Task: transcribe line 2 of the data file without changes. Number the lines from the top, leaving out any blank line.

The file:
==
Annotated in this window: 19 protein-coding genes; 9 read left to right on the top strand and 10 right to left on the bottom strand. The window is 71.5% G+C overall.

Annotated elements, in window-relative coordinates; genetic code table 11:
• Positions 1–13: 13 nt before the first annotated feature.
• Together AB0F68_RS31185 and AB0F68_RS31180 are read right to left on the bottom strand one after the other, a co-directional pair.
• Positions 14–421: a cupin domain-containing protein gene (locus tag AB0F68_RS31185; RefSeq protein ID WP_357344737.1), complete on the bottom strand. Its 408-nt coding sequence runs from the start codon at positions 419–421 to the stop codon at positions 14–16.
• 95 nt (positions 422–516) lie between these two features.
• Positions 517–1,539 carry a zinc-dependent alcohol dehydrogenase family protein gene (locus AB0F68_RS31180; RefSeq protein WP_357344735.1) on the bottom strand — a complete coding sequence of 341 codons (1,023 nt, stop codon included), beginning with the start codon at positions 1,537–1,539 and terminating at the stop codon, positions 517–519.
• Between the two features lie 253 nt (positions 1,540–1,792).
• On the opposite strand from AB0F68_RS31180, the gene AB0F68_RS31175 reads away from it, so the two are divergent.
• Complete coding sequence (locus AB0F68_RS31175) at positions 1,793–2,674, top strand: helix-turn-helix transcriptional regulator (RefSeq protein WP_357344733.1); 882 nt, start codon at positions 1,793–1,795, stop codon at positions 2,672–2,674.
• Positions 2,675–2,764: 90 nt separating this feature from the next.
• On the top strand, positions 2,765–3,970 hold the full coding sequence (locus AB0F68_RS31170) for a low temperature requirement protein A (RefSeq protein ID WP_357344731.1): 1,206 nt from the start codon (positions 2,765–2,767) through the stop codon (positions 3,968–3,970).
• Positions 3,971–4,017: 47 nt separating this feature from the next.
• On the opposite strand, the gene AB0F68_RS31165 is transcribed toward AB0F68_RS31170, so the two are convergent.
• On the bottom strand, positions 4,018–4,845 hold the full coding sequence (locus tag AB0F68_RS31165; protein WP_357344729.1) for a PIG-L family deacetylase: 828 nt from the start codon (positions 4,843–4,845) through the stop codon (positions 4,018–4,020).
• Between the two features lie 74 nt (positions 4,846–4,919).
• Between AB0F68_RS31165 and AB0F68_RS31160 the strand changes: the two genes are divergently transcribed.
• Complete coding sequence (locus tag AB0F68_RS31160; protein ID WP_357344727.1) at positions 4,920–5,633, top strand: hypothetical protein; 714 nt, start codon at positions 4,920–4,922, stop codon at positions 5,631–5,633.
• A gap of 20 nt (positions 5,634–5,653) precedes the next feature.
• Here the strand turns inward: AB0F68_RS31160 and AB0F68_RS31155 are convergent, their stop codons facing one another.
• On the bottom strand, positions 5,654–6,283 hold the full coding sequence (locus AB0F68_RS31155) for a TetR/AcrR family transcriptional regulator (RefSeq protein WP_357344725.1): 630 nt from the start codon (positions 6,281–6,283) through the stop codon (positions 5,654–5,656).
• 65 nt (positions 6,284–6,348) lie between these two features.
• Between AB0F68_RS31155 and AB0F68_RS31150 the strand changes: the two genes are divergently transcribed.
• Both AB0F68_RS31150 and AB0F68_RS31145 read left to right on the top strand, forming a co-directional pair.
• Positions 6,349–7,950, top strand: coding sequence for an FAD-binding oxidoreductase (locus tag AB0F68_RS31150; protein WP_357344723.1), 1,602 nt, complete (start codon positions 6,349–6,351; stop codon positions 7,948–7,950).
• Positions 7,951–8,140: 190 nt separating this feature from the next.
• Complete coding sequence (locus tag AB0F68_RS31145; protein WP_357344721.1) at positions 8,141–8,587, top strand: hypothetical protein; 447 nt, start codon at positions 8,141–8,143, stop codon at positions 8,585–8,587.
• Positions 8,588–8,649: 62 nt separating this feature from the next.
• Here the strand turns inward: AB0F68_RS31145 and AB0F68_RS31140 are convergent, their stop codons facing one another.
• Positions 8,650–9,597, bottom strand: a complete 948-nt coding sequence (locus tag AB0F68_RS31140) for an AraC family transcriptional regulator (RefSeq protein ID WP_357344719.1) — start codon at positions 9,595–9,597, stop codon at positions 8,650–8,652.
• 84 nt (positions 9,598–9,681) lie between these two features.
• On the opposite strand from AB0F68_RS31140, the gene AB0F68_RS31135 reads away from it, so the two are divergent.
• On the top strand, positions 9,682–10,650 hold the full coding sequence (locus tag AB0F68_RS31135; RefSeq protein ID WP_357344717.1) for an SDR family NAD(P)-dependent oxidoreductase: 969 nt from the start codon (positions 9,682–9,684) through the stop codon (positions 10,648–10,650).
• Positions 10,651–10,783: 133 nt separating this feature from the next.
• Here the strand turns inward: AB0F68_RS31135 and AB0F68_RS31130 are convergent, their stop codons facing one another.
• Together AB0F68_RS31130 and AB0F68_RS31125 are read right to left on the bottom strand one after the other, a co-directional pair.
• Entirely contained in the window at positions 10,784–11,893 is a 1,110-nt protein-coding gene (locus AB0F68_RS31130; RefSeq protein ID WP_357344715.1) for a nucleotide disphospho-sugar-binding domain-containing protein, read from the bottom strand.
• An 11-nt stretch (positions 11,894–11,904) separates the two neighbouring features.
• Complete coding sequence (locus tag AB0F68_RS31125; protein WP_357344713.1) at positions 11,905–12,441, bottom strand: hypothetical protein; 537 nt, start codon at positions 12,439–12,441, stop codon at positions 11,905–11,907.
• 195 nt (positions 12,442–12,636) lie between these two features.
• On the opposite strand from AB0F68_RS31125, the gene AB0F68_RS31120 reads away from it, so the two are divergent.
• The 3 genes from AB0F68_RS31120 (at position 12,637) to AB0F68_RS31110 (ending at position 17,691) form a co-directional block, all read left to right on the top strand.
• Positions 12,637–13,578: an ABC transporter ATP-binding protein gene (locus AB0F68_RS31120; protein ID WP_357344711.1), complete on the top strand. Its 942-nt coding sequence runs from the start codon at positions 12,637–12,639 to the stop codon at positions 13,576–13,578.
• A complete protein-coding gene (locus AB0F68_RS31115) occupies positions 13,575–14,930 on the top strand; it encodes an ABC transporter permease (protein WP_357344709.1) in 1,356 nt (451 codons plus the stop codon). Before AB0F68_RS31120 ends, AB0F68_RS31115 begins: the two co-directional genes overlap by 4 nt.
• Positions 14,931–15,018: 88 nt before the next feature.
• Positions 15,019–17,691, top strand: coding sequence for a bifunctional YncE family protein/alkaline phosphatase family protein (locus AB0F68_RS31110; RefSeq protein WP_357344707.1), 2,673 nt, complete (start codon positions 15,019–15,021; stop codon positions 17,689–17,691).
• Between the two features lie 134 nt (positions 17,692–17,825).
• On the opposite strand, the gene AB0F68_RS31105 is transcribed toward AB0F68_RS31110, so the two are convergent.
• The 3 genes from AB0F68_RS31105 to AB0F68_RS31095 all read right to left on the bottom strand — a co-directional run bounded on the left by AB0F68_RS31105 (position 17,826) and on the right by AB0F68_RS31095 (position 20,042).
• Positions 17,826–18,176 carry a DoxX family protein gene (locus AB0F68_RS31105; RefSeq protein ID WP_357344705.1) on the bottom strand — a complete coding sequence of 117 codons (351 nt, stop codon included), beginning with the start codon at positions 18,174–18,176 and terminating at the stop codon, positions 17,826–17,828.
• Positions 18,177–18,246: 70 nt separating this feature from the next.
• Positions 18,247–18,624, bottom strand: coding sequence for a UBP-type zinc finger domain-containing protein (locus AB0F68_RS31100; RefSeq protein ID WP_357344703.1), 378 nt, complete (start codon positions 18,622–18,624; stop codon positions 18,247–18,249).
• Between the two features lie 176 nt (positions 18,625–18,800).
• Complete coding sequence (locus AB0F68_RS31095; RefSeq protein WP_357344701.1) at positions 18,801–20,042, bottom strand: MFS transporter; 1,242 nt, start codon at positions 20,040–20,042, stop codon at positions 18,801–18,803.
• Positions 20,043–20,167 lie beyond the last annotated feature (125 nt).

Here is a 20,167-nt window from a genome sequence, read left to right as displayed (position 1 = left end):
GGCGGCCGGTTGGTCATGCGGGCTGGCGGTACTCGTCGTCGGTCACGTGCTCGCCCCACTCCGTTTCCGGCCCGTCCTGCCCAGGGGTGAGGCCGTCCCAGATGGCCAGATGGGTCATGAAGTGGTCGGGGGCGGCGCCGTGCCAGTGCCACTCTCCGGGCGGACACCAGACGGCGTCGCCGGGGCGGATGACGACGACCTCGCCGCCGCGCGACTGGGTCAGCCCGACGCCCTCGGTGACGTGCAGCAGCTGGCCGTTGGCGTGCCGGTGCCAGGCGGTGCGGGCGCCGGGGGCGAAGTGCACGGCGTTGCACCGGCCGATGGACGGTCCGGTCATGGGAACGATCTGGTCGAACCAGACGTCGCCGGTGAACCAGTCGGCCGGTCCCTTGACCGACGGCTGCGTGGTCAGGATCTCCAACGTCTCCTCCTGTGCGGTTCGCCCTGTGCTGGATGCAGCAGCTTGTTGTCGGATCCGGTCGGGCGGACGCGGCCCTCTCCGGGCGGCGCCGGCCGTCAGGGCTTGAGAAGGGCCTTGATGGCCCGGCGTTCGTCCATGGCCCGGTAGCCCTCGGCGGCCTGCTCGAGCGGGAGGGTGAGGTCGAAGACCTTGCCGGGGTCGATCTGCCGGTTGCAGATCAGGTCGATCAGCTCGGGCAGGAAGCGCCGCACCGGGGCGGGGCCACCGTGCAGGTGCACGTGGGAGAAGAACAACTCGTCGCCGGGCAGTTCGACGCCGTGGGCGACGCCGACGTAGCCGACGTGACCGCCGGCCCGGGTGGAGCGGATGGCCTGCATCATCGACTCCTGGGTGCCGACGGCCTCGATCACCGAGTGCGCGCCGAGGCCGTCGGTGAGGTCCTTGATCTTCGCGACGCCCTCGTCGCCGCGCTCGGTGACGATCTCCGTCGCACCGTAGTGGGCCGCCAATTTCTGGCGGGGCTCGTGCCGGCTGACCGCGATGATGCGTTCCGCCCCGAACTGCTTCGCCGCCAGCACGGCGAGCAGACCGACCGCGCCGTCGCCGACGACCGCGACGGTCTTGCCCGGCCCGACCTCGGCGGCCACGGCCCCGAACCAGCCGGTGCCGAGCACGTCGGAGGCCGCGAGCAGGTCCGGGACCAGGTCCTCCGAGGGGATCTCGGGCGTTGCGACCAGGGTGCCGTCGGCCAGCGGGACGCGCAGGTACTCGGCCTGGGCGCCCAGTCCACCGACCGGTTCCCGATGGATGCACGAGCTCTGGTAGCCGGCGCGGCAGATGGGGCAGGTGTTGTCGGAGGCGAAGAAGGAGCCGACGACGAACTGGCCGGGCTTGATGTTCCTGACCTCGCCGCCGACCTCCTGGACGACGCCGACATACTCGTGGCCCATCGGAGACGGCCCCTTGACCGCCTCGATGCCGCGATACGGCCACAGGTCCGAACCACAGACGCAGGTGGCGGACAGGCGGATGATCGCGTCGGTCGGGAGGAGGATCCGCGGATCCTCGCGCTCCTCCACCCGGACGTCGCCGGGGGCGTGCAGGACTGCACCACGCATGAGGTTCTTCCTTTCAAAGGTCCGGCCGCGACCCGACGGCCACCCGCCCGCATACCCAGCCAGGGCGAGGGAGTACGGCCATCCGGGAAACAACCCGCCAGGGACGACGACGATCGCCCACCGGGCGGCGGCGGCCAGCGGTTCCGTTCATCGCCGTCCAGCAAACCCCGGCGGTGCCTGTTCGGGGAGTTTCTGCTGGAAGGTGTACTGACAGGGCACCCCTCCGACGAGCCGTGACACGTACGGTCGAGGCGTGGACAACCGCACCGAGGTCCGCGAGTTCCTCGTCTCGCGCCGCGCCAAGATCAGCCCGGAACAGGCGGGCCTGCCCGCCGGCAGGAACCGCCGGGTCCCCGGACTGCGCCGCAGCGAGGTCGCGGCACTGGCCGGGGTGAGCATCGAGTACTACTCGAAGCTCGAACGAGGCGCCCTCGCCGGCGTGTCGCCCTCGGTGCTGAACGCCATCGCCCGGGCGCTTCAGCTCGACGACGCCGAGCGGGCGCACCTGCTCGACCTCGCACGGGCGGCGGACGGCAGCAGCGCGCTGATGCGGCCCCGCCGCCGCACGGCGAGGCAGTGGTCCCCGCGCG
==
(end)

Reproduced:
Annotated elements, in window-relative coordinates; genetic code table 11: